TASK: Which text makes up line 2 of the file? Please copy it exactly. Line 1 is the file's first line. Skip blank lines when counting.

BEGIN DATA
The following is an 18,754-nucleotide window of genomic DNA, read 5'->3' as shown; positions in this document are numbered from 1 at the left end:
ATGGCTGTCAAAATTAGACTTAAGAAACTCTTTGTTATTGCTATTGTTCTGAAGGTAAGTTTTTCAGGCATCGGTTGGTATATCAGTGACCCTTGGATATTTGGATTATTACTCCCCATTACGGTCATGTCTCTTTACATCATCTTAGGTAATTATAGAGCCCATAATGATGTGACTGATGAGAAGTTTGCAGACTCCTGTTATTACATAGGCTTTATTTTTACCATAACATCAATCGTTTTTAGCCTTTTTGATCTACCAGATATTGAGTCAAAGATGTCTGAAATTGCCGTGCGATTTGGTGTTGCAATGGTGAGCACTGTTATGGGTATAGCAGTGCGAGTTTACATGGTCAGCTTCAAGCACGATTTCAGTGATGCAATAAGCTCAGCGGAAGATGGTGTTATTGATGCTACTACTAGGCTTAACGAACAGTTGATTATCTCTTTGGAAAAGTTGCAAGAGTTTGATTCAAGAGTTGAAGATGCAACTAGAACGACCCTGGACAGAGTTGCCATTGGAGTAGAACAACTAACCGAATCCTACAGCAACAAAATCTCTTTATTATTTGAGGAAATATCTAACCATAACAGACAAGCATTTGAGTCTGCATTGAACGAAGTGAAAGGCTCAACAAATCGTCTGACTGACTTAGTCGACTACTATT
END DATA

ATGGCTGTCAAAATTAGACTTAAGAAACTCTTTGTTATTGCTATTGTTCTGAAGGTAAGTTTTTCAGGCATCGGTTGGTATATCAGTGACCCTTGGATATTTGGATTATTACTCCCCATTACGGTCATGTCTCTTTACATCATCTTAGGTAATTATAGAGCCCATAATGATGTGACTGATGAGAAGTTTGCAGACTCCTGTTATTACATAGGCTTTATTTTTACCATAACATCAATCGTTTTTAGCCTTTTTGATCTACCAGATATTGAGTCAAAGATGTCTGAAATTGCCGTGCGATTTGGTGTTGCAATGGTGAGCACTGTTATGGGTATAGCAGTGCGAGTTTACATGGTCAGCTTCAAGCACGATTTCAGTGATGCAATAAGCTCAGCGGAAGATGGTGTTATTGATGCTACTACTAGGCTTAACGAACAGTTGATTATCTCTTTGGAAAAGTTGCAAGAGTTTGATTCAAGAGTTGAAGATGCAACTAGAACGACCCTGGACAGAGTTGCCATTGGAGTAGAACAACTAACCGAATCCTACAGCAACAAAATCTCTTTATTATTTGAGGAAATATCTAACCATAACAGACAAGCATTTGAGTCTGCATTGAACGAAGTGAAAGGCTCAACAAATCGTCTGACTGACTTAGTCGACTACTATT